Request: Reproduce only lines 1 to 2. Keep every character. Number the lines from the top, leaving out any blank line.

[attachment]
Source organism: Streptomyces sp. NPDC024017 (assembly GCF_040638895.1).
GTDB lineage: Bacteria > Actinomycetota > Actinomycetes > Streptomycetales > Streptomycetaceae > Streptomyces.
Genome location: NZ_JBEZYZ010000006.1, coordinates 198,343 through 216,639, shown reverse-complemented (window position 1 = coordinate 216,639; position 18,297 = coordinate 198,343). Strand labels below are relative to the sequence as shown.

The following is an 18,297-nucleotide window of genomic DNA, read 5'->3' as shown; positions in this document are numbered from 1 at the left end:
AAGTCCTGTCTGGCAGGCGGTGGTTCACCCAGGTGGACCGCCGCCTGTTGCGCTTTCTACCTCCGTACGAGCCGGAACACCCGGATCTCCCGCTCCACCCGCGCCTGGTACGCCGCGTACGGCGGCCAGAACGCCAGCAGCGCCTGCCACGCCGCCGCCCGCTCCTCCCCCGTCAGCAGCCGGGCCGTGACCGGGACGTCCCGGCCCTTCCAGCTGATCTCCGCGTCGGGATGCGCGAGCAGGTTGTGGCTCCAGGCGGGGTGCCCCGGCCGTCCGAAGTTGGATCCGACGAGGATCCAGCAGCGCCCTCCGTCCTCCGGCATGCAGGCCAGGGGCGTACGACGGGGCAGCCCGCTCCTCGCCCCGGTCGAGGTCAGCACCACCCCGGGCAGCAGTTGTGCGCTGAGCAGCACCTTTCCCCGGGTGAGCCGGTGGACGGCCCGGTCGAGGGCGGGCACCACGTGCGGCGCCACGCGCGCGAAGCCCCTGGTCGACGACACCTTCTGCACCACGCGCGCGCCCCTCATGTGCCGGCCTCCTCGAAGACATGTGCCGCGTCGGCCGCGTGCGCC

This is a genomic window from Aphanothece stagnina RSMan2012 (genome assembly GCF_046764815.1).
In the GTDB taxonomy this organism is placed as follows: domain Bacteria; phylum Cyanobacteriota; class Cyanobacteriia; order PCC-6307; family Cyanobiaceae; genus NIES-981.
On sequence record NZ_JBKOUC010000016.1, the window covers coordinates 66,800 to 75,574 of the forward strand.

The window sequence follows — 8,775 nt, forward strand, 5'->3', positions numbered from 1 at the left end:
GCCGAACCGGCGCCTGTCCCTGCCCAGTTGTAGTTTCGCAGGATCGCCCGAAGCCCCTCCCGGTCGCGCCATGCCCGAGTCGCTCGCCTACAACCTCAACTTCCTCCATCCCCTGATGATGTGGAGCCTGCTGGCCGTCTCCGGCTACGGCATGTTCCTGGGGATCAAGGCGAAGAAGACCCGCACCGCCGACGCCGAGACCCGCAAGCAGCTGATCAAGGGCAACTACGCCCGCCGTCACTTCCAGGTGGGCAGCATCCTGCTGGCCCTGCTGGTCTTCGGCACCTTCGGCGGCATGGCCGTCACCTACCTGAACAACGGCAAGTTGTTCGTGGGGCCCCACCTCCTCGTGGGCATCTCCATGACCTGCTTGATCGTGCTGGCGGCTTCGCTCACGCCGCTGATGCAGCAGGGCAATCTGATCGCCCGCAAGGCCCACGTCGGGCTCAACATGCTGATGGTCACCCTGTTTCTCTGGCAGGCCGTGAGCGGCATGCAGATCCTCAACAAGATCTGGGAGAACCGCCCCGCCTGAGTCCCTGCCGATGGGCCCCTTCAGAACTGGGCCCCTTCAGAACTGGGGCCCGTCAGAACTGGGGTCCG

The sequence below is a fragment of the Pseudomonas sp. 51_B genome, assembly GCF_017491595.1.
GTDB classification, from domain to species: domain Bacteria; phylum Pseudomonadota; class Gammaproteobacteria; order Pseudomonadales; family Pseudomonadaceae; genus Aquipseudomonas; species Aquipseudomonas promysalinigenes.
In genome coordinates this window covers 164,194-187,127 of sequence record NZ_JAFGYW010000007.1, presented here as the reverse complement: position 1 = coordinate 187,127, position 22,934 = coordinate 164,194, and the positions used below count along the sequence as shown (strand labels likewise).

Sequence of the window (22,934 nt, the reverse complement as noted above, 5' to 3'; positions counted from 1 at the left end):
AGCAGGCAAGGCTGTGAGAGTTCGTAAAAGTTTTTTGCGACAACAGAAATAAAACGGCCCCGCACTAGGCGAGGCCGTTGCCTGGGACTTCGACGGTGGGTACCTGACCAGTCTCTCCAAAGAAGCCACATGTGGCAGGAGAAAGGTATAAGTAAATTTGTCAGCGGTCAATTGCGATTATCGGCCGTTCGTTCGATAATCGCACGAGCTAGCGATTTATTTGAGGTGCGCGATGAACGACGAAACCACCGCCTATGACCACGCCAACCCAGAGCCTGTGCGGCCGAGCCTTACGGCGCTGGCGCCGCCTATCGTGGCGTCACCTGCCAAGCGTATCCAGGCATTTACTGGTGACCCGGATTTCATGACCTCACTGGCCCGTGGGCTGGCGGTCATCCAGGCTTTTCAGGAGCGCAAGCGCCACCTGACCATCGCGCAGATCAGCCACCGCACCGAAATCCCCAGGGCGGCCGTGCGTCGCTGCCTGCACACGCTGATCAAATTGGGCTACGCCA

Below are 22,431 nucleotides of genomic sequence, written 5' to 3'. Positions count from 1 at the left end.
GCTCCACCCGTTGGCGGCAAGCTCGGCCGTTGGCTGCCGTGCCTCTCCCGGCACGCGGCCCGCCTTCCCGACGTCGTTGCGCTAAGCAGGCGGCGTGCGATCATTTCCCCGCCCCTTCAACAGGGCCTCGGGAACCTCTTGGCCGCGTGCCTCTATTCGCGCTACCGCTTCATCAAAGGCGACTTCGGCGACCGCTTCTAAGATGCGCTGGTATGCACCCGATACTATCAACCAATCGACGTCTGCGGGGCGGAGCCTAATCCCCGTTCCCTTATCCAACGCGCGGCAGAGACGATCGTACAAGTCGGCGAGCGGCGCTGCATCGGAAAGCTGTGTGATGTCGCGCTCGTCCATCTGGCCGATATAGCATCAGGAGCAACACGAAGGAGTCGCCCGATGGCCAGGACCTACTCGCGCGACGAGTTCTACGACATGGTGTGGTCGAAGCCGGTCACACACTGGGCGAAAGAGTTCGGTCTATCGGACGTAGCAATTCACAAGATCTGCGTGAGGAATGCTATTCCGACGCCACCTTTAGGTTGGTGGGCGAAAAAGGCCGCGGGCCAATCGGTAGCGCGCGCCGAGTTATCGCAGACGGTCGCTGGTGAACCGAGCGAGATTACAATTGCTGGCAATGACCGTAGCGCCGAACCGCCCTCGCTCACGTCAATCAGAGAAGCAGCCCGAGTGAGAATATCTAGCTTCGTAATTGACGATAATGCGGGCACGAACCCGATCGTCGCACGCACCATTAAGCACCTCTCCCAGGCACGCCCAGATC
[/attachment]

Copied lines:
Source organism: Streptomyces sp. NPDC024017 (assembly GCF_040638895.1).
GTDB lineage: Bacteria > Actinomycetota > Actinomycetes > Streptomycetales > Streptomycetaceae > Streptomyces.